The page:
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Sep 11, 1992 - Harris and Jim Kurnick for the WH3 line, and members of the .... Stuart,S.G., Simister,N.E., Clarkson,S.B., Kacinski,B.M., Shapiro,M. and.

The EMBO Journal vol.1 1 no.13 pp.4861 -4868, 1992

Lineage-independent activation of immune effector function by myeloid Fc receptors

Waldemar Kolanus, Charles Romeo and Brian Seed Department of Molecular Biology, Massachusetts General Hospital, Boston, MA 02114, USA Communicated by R.Kamen

An emerging theme in immunology finds receptors which initiate cellular effector programs forming multichain complexes in which the ligand recognition elements associate with one or more 'trigger molecules' whose aggregation initiates a signal transduction cascade. The sequence motifs constituting the active sites of these trigger molecules are found in the T cell and B cell antigen receptors, and some Fc receptors, and appear to be central to effector function activation. For example, of the many molecules that mimic or potentiate the action of the T cell antigen receptor (TCR), none have yet been found to initiate effector programs autonomously in cells lacking TCR. We have devised two strategies to study activation mediated by myeloid Fc receptors, which appear not to associate with trigger molecules: the use of primary human cytolytic T cells as surrogate effector cells for genetically delivered receptors, and the use of vaccinia virus vectors to introduce genetically modified receptors into primary human monocytes. Using these approaches, we have found that the cytoplasmic domains of two Fc receptors show comparable function to equivalent domains of the trigger molecule family, but are not homologous to members of that family. Key words: cytolysis/Fc-yRII/Fc receptor/macrophages

Introduction Receptors for the constant portion of immunoglobulin G (Fc'y receptors) form a complex class of cell surface proteins mediating phagocytosis of immune complexes, transcytosis and various forms of antibody dependent cellular cytotoxicity (Meilman, 1988; Unkeless et al., 1988; Fanger et al., 1989; Ravetch and Kinet, 1991). Human and murine Fc-y receptors have been divided into three classes, corresponding to a high affinity type (Fc-yRI), a family of low affinity receptors (the Fc'yRHl receptors) and a third low affinity type (Fc-yRIH) which has two forms in humans, and one in mice. Some aspects of receptor function are fairly well delineated. Fc7yRIIA has recently been shown to mediate phagocytosis (Engelhardt et al., 1991; Indik et al., 1991; Odin et al., 1991), while Fc-yRIIB2 mediates internalization of Ig-coated targets into clathrin coated pits, (Hunziker and Mellman, 1989; Miettinen et al., 1989). The closely related Fc-yRIIB1 bears all of the sequences of Fc'yRIIB2, but is prevented from association with the endocytotic apparatus by a 47 amino acid insertion in the cytoplasmic domain (Amigorena et al., 1992; Miettinen et al., 1992) which, in B cells, favors Oxford University Press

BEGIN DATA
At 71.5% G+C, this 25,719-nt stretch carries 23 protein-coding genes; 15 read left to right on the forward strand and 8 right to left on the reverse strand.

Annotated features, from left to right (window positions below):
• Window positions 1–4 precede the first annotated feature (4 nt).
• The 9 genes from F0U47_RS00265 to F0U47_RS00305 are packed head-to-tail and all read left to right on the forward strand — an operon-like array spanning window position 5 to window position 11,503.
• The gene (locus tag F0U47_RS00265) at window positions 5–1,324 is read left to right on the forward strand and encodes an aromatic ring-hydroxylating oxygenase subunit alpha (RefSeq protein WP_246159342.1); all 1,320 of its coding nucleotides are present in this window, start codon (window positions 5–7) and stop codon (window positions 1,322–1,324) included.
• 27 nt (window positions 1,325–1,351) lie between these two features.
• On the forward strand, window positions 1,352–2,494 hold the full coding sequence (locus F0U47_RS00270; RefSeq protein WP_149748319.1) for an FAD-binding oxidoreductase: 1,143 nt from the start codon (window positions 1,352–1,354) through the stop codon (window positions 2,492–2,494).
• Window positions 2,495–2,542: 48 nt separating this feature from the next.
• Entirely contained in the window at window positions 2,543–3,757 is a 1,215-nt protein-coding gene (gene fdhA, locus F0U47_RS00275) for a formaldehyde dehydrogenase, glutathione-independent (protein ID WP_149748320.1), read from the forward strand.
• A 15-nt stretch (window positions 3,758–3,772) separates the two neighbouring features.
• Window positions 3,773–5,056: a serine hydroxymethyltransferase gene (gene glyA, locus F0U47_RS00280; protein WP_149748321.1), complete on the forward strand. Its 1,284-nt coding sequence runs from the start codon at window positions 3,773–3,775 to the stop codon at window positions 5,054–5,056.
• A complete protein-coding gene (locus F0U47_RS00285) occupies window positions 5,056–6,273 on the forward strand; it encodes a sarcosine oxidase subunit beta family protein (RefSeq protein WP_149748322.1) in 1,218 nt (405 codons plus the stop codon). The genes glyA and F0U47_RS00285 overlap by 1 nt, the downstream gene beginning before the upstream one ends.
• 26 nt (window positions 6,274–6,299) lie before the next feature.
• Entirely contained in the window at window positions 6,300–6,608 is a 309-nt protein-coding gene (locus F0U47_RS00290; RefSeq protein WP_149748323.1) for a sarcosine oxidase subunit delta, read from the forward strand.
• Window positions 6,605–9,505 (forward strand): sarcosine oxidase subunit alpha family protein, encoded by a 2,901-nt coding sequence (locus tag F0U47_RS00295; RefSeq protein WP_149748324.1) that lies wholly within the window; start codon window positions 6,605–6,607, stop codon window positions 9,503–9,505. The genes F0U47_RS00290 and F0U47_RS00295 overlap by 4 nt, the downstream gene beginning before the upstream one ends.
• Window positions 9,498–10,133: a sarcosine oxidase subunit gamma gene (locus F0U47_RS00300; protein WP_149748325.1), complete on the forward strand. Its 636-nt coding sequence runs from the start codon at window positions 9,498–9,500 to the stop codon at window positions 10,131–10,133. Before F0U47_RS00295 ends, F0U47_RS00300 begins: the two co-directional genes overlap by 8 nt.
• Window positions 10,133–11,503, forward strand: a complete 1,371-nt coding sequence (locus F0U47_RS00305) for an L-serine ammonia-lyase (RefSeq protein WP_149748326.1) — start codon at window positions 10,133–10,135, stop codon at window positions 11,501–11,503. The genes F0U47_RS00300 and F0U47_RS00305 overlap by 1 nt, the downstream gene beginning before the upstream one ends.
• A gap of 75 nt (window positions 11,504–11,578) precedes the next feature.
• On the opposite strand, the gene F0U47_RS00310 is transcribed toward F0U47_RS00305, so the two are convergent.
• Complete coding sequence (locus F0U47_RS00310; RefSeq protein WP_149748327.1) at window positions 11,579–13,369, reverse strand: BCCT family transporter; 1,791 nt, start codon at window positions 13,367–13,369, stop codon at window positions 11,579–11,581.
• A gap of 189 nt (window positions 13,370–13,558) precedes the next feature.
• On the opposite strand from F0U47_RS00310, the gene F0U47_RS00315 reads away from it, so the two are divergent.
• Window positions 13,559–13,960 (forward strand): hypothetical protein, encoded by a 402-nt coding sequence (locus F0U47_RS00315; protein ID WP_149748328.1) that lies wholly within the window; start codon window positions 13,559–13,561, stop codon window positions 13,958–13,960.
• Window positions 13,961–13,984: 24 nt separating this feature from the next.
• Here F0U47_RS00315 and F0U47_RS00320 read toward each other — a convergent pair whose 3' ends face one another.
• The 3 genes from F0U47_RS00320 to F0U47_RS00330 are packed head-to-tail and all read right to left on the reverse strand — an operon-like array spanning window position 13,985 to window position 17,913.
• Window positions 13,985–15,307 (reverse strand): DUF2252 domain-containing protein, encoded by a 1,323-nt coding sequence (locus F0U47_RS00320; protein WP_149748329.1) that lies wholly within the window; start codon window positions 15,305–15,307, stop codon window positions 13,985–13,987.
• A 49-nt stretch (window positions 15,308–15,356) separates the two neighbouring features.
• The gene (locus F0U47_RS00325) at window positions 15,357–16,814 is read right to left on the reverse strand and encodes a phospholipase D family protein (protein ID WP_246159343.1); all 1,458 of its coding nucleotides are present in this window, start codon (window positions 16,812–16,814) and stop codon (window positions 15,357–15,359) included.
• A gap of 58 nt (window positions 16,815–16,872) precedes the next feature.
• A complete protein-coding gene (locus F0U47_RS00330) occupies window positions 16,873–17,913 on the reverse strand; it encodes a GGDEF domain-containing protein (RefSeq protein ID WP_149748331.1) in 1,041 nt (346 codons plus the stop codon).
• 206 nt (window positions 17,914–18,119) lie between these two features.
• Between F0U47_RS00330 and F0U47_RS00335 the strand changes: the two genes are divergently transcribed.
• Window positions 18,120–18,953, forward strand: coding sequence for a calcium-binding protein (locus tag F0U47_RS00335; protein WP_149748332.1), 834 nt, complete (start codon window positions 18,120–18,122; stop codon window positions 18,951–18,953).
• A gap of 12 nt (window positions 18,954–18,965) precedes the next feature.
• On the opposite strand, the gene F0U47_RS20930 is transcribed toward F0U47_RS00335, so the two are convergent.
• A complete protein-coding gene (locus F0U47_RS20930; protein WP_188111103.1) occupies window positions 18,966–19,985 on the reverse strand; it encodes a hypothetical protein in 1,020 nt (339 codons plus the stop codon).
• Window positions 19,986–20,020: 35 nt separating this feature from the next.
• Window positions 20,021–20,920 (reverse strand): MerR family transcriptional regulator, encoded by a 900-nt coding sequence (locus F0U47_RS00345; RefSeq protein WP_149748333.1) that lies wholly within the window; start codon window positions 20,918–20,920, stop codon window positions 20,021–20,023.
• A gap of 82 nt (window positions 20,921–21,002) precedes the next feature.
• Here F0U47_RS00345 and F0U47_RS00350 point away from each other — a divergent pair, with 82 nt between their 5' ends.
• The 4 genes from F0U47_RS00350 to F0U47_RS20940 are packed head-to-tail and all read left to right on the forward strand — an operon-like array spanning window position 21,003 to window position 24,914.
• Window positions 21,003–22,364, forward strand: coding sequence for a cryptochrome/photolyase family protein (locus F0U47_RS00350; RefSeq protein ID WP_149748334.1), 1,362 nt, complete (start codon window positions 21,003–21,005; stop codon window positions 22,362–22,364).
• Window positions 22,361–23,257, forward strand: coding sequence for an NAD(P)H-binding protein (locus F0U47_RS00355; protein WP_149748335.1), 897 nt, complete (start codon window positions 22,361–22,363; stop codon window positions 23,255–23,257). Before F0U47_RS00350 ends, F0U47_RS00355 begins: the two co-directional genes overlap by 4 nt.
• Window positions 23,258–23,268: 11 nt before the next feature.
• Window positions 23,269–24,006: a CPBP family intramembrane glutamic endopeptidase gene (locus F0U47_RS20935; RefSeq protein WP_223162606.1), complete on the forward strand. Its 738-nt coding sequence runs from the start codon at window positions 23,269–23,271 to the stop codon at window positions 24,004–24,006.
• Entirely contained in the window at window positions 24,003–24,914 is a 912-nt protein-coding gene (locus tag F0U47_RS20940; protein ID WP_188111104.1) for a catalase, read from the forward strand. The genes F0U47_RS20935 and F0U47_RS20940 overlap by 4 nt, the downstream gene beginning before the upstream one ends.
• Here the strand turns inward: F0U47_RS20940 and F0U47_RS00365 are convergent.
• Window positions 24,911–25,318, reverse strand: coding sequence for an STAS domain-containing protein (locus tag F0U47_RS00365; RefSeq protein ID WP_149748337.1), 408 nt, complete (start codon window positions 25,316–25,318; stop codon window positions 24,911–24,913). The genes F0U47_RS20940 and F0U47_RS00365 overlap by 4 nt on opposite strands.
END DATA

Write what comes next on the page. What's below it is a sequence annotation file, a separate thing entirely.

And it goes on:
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association of the receptor with surface IgM by co-capping (Amigorena et al., 1992). Both B forms of FcRII are capable of inhibiting B-cell activation mediated by the IgM antigen receptor (Amigorena et al., 1992). A low affinity receptor of the third class, Fc'yRIHA, mediates immune cell activation through its association with one or more members of a small family of 'trigger molecules' (Hibbs et al., 1989; Kurosaki and Ravetch, 1989; Lanier et al., 1989; Ra et al., 1989; Anderson et al., 1990; Bonnerot et al., 1992). These trigger molecules, T cell receptor (TCR) r chain (Samelson et al., 1985; Weissman et al., 1988) TCR v chain (Jin et al., 1990) and Fc receptor 'y chain (Blank et al., 1989; Ra et al., 1989; Bonnerot et al., 1992) interact with ligand recognition domains of different immune system receptors and can autonomously initiate cellular effector programs, including tyrosine kinase activation, cytokine secretion and cytolysis, following their aggregation (Irving and Weiss, 1991; Letourneur and Klausner, 1991; Romeo and Seed, 1991; Bonnerot et al., 1992). Within the ¢, v and FcR -y intracellular domains are sequence motifs also represented in CD3 -y, 6 and e chains, in the B cell antigen receptor mbl and B29 proteins, and in the FccRI 13 chain (Kinet, 1989; Reth, 1989; Wegener et al., 1992). Recent studies have shown that CD3e (Letourneur and Klausner, 1992) and a complex comprising CD3-y, 6 and e (Wegener et al., 1992) have the capacity to activate T cells, suggesting that the function of the sequence motif common to these chains may be to initiate a common or related activation pathway. Early events in the activation of receptors associating with trigger molecules include tyrosine phosphorylation, formation of inositol phosphates and accumulation of free intracellular Ca2+ (e.g. Gardner, 1989; Sefton and Campbell, 1991; Keegan and Paul, 1992). In many cases the later stages of activation are accompanied by a change in transcriptional potential which results in cytokine synthesis or a developmentally activated cell state. The causative chain of events which translates cell surface receptor aggregation into cellular activation remains poorly understood even in the best studied examples. The triggering of cell type-specific effector function can be distinguished from the diverse signals which either influence responsiveness to central activating signals or mediate activation pathways which do not engage effector function, e.g. as found in adhesion or chemotaxis. As yet, no molecules apart from members of the trigger family have been shown to autonomously activate T cells, the most extensively characterized of immune system effector cells (Yokoyama and Shevach, 1989). Aggregation of phospholipid-linked proteins (Kroczek et al., 1986; Yeh et al., 1987; Balk and Terhorst, 1989) or treatment of CD2 with pairs of monoclonal antibodies (Meuer et al., 1984) can activate effector function in T cells, but this activation depends on the presence of one or more members of the